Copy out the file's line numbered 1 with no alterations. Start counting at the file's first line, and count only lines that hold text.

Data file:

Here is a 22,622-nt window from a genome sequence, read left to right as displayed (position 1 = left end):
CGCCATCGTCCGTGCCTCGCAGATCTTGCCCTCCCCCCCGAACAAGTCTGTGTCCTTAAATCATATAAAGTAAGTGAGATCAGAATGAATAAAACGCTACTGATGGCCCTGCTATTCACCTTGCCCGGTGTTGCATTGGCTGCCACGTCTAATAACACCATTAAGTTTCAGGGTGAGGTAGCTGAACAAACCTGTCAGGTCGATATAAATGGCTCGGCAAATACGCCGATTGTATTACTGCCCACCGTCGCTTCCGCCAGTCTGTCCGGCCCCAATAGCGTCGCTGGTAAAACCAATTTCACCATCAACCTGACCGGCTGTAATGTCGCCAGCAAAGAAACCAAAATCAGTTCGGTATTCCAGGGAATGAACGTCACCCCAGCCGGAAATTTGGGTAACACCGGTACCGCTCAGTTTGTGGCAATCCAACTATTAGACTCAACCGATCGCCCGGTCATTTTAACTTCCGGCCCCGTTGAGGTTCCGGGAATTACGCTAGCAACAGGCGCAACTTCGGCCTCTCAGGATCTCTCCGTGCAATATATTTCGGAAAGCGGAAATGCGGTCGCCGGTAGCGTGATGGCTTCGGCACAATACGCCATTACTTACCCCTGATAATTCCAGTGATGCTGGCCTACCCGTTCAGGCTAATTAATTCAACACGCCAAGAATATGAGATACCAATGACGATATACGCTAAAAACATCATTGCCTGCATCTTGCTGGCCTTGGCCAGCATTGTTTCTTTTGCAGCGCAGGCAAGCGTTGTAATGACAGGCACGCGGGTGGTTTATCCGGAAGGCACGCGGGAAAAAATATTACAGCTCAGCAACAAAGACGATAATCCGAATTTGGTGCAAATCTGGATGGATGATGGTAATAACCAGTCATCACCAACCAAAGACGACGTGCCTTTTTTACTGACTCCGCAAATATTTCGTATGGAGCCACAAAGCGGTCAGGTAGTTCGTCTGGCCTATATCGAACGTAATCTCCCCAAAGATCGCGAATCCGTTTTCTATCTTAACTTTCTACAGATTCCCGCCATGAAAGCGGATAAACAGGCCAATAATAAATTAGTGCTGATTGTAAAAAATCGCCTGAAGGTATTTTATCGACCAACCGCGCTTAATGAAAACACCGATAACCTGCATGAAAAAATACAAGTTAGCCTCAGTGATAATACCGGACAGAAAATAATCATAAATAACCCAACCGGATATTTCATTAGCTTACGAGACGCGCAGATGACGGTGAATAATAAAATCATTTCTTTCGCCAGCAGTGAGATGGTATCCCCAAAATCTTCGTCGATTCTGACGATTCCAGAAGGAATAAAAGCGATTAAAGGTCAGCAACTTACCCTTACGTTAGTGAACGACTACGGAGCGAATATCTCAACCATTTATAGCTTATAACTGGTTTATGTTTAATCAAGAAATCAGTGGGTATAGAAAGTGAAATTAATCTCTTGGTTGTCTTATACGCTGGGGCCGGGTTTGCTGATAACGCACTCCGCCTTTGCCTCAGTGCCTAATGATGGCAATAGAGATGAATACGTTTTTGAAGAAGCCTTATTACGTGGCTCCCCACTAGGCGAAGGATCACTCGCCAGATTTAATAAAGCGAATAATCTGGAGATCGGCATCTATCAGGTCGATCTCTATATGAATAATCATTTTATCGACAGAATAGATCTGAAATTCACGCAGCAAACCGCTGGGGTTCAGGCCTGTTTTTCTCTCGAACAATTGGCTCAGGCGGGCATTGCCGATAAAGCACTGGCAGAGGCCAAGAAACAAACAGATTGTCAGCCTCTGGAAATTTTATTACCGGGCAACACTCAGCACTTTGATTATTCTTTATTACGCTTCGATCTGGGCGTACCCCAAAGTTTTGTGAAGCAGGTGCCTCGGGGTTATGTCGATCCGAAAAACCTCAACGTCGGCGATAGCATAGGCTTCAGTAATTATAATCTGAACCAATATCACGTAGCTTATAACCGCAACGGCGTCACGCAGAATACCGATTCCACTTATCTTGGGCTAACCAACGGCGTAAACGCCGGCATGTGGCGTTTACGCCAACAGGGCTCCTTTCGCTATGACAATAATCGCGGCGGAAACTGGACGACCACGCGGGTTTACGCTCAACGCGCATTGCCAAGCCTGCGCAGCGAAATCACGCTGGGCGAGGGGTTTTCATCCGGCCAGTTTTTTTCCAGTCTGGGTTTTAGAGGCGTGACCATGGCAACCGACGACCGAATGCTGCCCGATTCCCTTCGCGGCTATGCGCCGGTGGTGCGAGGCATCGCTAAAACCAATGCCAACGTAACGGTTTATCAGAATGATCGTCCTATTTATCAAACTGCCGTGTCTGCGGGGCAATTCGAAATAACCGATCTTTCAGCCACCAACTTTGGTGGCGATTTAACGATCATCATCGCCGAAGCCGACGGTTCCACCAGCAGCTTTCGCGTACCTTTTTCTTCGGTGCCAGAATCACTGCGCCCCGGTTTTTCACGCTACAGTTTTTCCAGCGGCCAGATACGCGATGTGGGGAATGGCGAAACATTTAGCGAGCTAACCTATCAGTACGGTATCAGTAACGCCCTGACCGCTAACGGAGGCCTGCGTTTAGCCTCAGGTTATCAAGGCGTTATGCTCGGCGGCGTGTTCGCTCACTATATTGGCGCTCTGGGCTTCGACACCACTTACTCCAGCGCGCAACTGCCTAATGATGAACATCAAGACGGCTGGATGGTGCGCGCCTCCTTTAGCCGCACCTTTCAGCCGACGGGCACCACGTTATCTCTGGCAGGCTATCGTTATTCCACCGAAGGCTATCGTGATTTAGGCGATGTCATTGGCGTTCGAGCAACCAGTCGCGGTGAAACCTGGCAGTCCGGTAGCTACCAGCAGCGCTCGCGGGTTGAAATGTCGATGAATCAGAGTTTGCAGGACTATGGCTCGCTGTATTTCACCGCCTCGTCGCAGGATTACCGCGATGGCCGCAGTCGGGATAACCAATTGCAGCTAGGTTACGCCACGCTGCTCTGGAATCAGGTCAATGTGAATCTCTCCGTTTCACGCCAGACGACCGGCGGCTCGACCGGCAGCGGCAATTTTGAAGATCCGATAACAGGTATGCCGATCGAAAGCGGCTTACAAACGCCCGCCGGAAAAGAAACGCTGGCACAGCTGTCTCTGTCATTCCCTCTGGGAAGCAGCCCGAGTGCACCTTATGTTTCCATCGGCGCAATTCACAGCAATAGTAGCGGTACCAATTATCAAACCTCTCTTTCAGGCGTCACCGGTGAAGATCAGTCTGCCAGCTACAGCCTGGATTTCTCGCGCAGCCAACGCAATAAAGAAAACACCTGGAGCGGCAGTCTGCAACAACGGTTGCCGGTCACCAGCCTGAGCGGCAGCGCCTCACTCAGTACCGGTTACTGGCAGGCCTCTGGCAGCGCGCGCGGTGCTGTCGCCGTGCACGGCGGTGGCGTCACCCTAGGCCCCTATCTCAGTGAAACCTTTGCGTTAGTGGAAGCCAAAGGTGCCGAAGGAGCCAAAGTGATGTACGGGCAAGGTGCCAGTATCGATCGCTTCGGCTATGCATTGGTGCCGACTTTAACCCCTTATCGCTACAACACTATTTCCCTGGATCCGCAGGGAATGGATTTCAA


Here is a 22,622-nt window from a genome sequence, read left to right as displayed (position 1 = left end):